bioremediation in ponds, wastewater, hydrocarbons and oil spills
 
     
 
 

POND PROBLEMS AND CYANOBACTERIA

 
cyanobacteria, lyngbya, algae
  Cyanobacteria, or what is commonly referred to as Blue-Green algae, can grow so profusely that it can impart an objectionable odor, taste, and appearance to the water.
 
Cyanobacteria - Blue-Green Algae    

  Cyanobacteria (technically a bacteria, not an algae) comprise a single class, Cyanophyceae.  Cyanobacteria are often mistakenly classified as algae (Blue-green algae) because of the chloroplasts contained within the cells.
    This diverse group of cyanobacteria can exist in all settings from freshwater to terrestrial settings and from oligotrophic (low nutrient) to hypereutrophic (very high nutrient) environments.

    Changes in the ratio of nitrogen to phosphorus (N: P ratio) can affect algal species composition within a given lake. Some species of cyanobacteria (blue-green algae) have a competitive advantage over other algae by having the ability to fix nitrogen, whereas other types of algae cannot. Nitrogen fixation is the process of converting unusable nitrogen (atmospheric nitrogen) into usable nitrogen (ammonia). This characteristic allows these species to exist in areas where low nitrogen availability inhibits growth. Therefore, under phosphorus-rich conditions, when nitrogen may be limited, blue-green cyanobacteria algae have a competitive advantage because they can utilize ("fix") nitrogen directly. 

    Cyanobacteria can also successfully compete against other groups of such as green algae and diatoms because they can store phosphorus for later use, and are not preferred as food by zooplankton (microscopic animals), larval fish and other animals that graze on many kinds of algae.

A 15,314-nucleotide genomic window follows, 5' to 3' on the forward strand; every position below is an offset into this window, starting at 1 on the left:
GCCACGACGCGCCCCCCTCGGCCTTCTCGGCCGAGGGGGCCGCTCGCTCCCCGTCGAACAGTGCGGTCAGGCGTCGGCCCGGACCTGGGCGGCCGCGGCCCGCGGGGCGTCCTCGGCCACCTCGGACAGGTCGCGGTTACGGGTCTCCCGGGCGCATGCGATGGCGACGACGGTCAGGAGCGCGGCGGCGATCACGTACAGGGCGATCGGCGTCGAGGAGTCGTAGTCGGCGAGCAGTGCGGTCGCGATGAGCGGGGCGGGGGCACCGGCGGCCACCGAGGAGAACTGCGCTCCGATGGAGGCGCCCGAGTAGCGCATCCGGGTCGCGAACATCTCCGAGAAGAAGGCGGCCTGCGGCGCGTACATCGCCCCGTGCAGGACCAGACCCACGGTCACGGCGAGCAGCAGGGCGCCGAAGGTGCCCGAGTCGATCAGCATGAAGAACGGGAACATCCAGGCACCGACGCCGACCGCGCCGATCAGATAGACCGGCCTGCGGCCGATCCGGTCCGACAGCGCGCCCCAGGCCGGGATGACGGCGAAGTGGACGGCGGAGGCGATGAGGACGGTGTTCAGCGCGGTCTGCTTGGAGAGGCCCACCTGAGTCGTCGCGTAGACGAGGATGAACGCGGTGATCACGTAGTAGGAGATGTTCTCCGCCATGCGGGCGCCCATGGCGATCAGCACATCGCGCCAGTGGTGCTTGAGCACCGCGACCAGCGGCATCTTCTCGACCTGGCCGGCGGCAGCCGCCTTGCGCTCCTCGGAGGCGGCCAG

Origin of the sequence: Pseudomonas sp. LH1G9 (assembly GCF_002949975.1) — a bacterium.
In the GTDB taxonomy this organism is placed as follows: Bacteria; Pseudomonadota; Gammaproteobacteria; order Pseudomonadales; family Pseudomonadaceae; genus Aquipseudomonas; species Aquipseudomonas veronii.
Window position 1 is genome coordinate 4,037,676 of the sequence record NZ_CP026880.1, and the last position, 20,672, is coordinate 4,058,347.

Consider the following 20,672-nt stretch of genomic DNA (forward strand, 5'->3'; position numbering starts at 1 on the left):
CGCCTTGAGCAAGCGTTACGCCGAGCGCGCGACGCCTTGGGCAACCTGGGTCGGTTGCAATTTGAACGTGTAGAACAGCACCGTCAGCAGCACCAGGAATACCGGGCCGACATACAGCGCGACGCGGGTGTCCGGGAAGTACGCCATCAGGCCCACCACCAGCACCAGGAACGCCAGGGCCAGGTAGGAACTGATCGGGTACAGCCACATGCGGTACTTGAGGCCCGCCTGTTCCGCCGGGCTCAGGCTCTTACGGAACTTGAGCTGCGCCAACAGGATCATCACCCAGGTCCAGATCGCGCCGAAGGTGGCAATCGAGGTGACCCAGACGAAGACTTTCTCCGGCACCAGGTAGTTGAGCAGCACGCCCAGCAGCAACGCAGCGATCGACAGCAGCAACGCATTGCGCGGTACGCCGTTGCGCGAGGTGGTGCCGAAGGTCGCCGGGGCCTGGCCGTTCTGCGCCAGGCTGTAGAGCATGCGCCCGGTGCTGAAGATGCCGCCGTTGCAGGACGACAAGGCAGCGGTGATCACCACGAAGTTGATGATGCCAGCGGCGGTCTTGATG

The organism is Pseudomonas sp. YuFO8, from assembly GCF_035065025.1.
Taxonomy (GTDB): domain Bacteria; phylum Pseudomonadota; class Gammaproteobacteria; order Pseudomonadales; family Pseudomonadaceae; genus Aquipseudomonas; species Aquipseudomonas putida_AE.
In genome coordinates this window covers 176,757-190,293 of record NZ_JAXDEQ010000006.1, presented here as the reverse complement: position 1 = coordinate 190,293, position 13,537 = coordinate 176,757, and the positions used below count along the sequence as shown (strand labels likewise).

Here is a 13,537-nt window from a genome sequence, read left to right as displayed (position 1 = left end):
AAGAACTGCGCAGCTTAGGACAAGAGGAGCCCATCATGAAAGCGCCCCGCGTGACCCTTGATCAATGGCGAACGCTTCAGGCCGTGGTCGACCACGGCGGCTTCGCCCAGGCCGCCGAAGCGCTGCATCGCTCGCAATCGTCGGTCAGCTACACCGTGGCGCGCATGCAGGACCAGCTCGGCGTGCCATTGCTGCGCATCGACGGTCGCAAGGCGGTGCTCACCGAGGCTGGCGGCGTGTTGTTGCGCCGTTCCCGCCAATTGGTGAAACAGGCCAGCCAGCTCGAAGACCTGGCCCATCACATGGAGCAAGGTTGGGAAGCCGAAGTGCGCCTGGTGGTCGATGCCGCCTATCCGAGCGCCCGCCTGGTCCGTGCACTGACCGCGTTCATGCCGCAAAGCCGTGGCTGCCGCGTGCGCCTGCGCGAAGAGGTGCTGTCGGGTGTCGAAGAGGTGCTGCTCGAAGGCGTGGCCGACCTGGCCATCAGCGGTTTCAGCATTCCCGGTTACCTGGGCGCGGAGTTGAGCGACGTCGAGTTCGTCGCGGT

In fresh water systems, many blooms are due to members of the cyanobacteria family. They can grow so profusely that they can impart an objectionable odor, taste, and appearance to the water. Many of these cyanobacteria release toxins into the water, causing health concerns in both animals and humans. People exposed to the cyanobacteria, blue-green, algal blooms by swimming in affected lakes or rivers have experienced skin irritations, allergic reactions, gastrointestinal symptoms, and respiratory problems.

    Planktonic Cyanobacteria Ecology require:

  * Physical stability: turbulence or fluctuating conditions prevent/eliminate blooms
  * Common in extreme (but stable) habitats
  * Prefer neutral to acidic water
  * Efficient buoyancy regulation
  * Dominance aided by high organics, high P: N ratio (due to N2-fixation ability),low metals
  * Some produce potent  hepato-/neurotoxins of unknown ecological role
  * Not preferred food of microcrustaceans; protists, rotifers, tropical cichlids (Tilapia) & flamingos
  * May be dormant for years, germinate when favorable
  * Typically produce these blooms are planktonic, or free-floating organisms, that can become distributed throughout the water body.

(More information on......commonly occuring types of Cyanobacteria)

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